Lastly, your Lebanese friend is wrong about the Jews in Lebanon thing:

http://en.wikipedia.org/wiki/History_of_the_Jews_in_Lebanon

There aren't many (only between 20 and 40 according to Know-It-All-Ipedia)... but they're there, and it seems they've always been there.

There is a good chance these are real descendants of the Israelites; real Hebrews... (though they could also easily be of Edomite descent.)

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†NI KA†
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« Reply #8 on: April 15, 2011, 09:13:30 AM »

Trevor, I'm also Jewish in ancestry (German from WWII) . .and Italian (also from WWII). . .and Native American. . .and Irish (From the Potato Famine). . .and English. . .and one of my forefather's signed the Declaration of Independence. . .

people are people are people. . .I spent time in lockers, tied to theater chairs, thrown out windows into mud puddles, had my books thrown down the stairs, been punched in the face - and have been called all kinds of names.  And if it weren't me, it was who I chose for friends, that (n-word) or this (derogatory for Oriental, Native American, Mexican. . .you name it).

God is giving you something that is beyond one of the best gifts you can ever receive. . .the opportunity to love your enemy.  If you can do this, then you can be perfect as your heavenly Father is perfect.  Wow... what an opportunity.  There is hate in the world.  We in America are a bigoted people, unfortunately.  But more than that. . .much more than that, we are a chosen people that lives in the world, but we are not OF the world -- and the world owns it's own, and does not receive us, because it does not receive Christ Jesus.  If it isn't this reason to hate you, it would be another.  Count it as knowing the truth of who follows Him and who doesn't. . .and pray for them. . . as they are judging and they will be judged with the same judgement they dish out. 

My brother is a practicing Jew. . .and when I pray for him, his wife and his daughter, my heart always leaps in love and joy.  I don't understand it, but He does - and that's enough for me.  Jesus came to save sinners. . .of whom I am chief. . . let there be no judgment in my heart, Lord have mercy.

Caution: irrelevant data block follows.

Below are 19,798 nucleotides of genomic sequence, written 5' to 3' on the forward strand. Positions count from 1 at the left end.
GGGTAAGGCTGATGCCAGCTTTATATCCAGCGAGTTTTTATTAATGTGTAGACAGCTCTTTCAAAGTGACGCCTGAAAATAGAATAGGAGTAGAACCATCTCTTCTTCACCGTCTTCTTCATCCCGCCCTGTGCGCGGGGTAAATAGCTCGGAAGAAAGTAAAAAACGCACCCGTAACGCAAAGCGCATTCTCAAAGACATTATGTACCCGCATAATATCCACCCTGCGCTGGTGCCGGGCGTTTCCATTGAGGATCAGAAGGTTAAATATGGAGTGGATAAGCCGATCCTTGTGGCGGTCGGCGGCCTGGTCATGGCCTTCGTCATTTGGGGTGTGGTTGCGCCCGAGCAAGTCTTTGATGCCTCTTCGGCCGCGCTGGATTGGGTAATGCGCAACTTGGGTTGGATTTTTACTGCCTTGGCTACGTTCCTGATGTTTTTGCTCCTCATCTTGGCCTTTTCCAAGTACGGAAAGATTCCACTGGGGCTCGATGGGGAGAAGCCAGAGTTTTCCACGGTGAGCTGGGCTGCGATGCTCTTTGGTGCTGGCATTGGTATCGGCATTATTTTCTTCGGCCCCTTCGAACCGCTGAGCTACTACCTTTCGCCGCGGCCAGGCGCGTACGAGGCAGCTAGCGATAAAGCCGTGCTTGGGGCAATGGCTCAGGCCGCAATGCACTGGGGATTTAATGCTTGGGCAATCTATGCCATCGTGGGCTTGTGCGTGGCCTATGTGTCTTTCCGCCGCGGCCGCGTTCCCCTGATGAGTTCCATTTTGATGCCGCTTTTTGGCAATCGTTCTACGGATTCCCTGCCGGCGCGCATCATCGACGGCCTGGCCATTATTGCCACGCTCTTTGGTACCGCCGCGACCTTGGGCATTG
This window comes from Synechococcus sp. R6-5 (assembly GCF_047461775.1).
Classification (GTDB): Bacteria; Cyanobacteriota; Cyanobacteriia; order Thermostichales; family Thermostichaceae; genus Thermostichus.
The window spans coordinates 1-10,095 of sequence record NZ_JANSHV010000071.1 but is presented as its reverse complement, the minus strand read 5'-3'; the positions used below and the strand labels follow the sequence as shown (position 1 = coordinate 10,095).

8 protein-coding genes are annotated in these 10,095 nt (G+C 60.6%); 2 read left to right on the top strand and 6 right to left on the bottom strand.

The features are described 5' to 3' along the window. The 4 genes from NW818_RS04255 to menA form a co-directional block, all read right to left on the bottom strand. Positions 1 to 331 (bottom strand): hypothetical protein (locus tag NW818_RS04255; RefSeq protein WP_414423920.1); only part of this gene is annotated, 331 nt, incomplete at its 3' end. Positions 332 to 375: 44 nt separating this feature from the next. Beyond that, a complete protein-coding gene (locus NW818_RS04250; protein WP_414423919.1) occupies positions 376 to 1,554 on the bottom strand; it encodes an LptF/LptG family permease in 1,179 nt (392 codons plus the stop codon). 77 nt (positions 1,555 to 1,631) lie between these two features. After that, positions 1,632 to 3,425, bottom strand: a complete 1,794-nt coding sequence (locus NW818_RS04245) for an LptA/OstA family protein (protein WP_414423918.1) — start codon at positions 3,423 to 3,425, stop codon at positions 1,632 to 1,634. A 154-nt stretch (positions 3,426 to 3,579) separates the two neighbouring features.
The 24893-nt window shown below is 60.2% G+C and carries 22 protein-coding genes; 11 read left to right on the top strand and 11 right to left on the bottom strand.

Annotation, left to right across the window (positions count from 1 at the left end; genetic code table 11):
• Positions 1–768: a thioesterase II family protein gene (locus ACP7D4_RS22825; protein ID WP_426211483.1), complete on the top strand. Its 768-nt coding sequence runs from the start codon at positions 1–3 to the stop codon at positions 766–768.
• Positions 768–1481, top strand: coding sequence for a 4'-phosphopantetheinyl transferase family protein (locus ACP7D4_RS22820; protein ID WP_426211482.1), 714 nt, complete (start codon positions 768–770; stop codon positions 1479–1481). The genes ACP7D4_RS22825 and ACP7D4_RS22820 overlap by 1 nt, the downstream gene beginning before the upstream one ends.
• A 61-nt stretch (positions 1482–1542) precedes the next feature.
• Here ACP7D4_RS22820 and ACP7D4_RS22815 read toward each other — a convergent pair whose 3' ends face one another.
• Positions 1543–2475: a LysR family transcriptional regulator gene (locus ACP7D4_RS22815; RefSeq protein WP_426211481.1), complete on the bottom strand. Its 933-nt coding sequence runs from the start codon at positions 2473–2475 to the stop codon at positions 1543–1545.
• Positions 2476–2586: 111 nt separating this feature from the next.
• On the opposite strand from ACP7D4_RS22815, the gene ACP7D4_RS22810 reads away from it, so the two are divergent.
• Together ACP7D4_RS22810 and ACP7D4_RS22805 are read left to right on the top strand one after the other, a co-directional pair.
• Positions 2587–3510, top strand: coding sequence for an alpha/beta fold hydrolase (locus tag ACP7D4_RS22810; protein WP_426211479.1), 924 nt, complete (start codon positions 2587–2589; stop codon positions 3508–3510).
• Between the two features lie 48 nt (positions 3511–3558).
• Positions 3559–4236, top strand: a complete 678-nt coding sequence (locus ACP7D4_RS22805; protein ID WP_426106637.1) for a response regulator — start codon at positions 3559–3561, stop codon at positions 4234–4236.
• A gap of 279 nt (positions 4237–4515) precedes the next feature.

Loving your enemy is the hardest truest form of love.  May He bless you in it and keep you in it, and bring you closer to knowing His Father through it.  Lord have mercy. 
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« Reply #9 on: April 15, 2011, 11:08:57 AM »

I liked quietmorning's post.

actually, he's "Druze".  from what I've heard, it's related to Islam, but they have very different beliefs and are almost cult-ish in that they let no one into their places of worship, and they can only marry Druze.
That's alittle funny. You can ask him how come the Druze are in the Israeli army, but Palestinian Orthodox Christians aren't. Maybe this will show him another way of looking at things. Also it's important to be nice to people. But probably also keep distance.

Peace.
« Last Edit: April 15, 2011, 11:10:48 AM by rakovsky » Logged
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« Reply #10 on: April 15, 2011, 12:15:22 PM »

so, I have recently been studying my family history and it turns out that my grandfather's mother was an Orthodox Jew from Slovakia.  I was curious (I guess now I'm a dead cat...) and I asked my Lebanese friend at school if there were Jews in Lebanon.  he said no.  now, when we see eachother, he gives me a dirty look.  a friend even told me he called me a "dirty Jew" to his friends.  mostly everyone knows I'm an Orthodox Christian by the books I read and even making the sign of the cross before lunch.  I even told him and almost brought bim to Church to meet my other Orthodox Lebanese friends. 

why the hostility?

and please don't make this a big political arguement (there's a different subforum for that!). 

The Jews in what used to be Czechoslovakia were very assimilated and there was a lot of intermarriage with Christians.  I remember reading the stastics of intermarriage before WW1 in my history class but have forgotten the exact number.  So there is nothing out of the ordinary in your grandmother marrying a Christian.  In fact it was usually women who intermarried because there were more duaughters around than sons.
As for your friend or classmate if he has recently come from Lebanon, he may have bad memories of all the fighting between his countrymen and israel.  he may have lost family in the war etc. so don't take it personally.  Most of the jews have left lebaonon where they lived for centuries.
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« Reply #11 on: April 15, 2011, 01:28:38 PM »

actually, he's "Druze".  from what I've heard, it's related to Islam, but they have very different beliefs and are almost cult-ish in that they let no one into their places of worship, and they can only marry Druze.

Their relation to Islam may be one of the reasons underlying your friend's anti-Jewish attitude.

The funny thing is most Muslims consider Druzes heretics and disparage them. For instance, in Turkish the word "Druze" has a negative connotation. It is used to identify evil and dishonest people.